Friday, January 29, 2016

Listen to the Regents meeting of of Jan. 21, 2016

As promised, below is a link to the audio of the Regents meeting of January 21. As we have noted, the Regents “archive” their meetings for one year. We keep them indefinitely but that requires real time recording, i.e., one hour of meeting requires one hour of recording time. So we cannot always provide immediate posting.

The Jan. 21 meeting began with public comments. Topics included a teacher shortage in K-12, fossil fuel divestment, student housing costs, the student advisor proposal, and the Tier 3 pension proposal. In the case of the last, nurse representatives were especially adamant in opposition.

Editor's Note: Given the time frame and state labor law, if the nurses' union doesn't agree to a Tier 3 pension, it is doubtful that a legally-defined "impasse" could be declared soon enough for UC to implement the pension anyway by July 1 for nurses (or any other union group that fails to agree). Under state law, UC must bargain in good faith before changing the pension for any union group. So would newly hired faculty on July 1 get a degraded pension while unionized new hires don't? If UC tried to implement a Tier 3 pension for a unionized group without a legally-impasse on July 1, PERB would declare it an unfair labor practice and order the implementation undone retroactively.

The Committee on Educational Policy meeting was delayed briefly by noise as public commenters exited. The noise did not appear to be a demonstration but the mike was turned off. After the noise ended, the Committee had a presentation about CERN research including the UC component.

There were generally favorable remarks about the additional student advisor proposal which was eventually approved by the Committee on Governance. Questions were raised about why UC campus chancellors were not routinely in attendance at Regents meetings. (Chancellors tend to show up when they want something approved by the Regents – typically a building – for their campuses.)

Grounds and Buildings heard a presentation by UC-San Francisco about a $336 million building to be financed by gifts and “debt.” The proposal was incomplete and will return in March. Compensation packages were approved for athletic coaches and executives. Finally, UC prez Napolitano reported on various faculty awards.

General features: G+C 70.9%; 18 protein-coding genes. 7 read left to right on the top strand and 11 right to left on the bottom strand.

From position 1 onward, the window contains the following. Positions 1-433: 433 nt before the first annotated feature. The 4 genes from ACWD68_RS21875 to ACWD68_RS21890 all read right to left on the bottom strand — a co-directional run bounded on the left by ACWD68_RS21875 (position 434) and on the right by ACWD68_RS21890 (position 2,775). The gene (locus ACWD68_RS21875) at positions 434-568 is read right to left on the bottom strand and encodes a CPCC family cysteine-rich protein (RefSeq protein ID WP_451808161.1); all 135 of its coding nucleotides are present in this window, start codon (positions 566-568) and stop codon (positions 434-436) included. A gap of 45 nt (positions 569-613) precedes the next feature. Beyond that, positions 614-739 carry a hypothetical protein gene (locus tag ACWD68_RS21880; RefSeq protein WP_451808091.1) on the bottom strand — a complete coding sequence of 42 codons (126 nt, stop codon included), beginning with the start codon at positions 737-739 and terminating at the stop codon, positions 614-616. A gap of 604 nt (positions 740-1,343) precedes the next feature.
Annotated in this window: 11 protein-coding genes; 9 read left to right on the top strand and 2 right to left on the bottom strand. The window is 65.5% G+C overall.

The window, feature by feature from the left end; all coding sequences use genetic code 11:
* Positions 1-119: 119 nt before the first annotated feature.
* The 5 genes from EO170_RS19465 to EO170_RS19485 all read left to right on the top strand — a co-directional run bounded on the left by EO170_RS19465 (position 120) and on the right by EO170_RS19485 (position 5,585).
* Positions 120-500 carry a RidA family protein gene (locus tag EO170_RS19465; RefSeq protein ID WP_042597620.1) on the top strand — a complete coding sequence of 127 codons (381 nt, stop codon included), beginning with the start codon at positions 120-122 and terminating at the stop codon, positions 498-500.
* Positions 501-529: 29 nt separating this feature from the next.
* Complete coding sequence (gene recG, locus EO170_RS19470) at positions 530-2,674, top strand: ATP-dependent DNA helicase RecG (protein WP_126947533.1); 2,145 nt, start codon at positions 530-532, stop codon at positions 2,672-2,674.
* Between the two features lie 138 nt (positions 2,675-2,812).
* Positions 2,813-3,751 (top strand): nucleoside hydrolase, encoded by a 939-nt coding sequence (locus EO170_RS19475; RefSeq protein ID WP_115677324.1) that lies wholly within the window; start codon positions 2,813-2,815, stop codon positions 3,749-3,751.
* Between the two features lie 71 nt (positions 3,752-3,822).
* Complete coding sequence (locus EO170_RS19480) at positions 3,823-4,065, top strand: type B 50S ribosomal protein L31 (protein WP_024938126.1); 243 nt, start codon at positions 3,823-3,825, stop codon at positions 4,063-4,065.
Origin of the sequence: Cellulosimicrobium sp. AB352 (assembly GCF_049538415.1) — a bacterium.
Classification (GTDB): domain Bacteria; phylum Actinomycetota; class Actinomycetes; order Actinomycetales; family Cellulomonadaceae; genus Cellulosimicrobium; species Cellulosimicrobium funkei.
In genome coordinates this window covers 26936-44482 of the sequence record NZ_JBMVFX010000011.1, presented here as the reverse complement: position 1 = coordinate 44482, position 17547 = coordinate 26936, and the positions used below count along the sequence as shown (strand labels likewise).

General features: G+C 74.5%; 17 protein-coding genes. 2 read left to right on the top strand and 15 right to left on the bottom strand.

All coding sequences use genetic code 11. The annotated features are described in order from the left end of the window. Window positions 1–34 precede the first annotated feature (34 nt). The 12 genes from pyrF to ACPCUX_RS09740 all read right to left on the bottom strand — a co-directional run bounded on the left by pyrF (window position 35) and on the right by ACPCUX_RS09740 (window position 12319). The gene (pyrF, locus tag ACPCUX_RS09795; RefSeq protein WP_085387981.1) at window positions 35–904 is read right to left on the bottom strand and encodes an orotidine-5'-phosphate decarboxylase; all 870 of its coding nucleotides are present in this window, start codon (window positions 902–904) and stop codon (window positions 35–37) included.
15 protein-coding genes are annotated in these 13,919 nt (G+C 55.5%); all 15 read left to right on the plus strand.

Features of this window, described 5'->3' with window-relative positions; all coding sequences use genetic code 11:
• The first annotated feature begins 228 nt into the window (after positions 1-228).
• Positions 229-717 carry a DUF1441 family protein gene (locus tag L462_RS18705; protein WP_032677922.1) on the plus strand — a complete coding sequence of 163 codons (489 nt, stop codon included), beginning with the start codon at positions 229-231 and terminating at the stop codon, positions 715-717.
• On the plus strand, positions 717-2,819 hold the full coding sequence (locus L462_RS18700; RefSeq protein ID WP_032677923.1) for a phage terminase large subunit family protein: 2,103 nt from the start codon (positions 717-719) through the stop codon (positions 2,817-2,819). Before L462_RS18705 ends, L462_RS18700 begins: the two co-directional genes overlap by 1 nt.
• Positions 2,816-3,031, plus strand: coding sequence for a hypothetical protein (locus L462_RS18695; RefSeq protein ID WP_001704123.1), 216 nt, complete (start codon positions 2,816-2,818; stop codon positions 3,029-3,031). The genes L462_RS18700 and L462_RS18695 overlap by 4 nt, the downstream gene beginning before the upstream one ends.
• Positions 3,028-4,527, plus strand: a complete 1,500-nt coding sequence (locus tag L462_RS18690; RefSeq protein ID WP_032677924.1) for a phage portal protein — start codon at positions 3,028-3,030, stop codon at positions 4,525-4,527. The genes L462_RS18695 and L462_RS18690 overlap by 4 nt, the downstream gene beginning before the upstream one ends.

You can hear the audio at the link below:


cloudminder said...

The Regents were complaining that the chancellors could not speak without being called upon ,and so when presentations are made on issues *about things happening on campuses especially* the chancellors cannot just enter into the discussion -they have to be called on by Regents in order to speak. Lansing and Blum asked Gould to take this issue up in the Governance committee and Gould said he definitely would have the committee begin work on the issue.
It may be true that attendance of chancellors at UC Regents meetings also needs to be looked at but that was not the issue the UC Regents were trying to raise during that section of the meeting.
In fact Lansing made comments about how Chancellors used to have a seat at the table-literally- now they are placed in a row on a right flank and left flank but not at the table with Regents. And that is true. They used to be seated at the table but on the far left and far right of the section were "presenters to the Regents" sit.

Certain Regents tend to mumble or use fragments so it can make their point of view sometimes unclear.

It was an important issue to raise.
It would have been very helpful to have chancellors respond on the admissions and diversity comments Regent reiss made etc, and nursing programs and tuition issue during this particular meeting-- rather that to just hear OP staff respond.
Just want to offer this clarification, thanks for raising that section of the meeting- it was important.

cloudminder said...

Perhaps arranging a row in the shape of a parentheses on the right and left side of the Regents table and seat designates,and nonvoting powers Regents could there with mic stands available to them, and the chancellors could be at a certain section of the UC Regents table with table microphones available to them as well.
A rule could be made that they are allowed to comment at any point after raising their hand and being called upon by the committee chair etc
That would be a more accurate physical representation of actual powers each member has, and it would be informative to the audience and the public.
Surely, the Secretary to the Regents, who makes $250,000.00 a year plus perks can offer them more suggestions.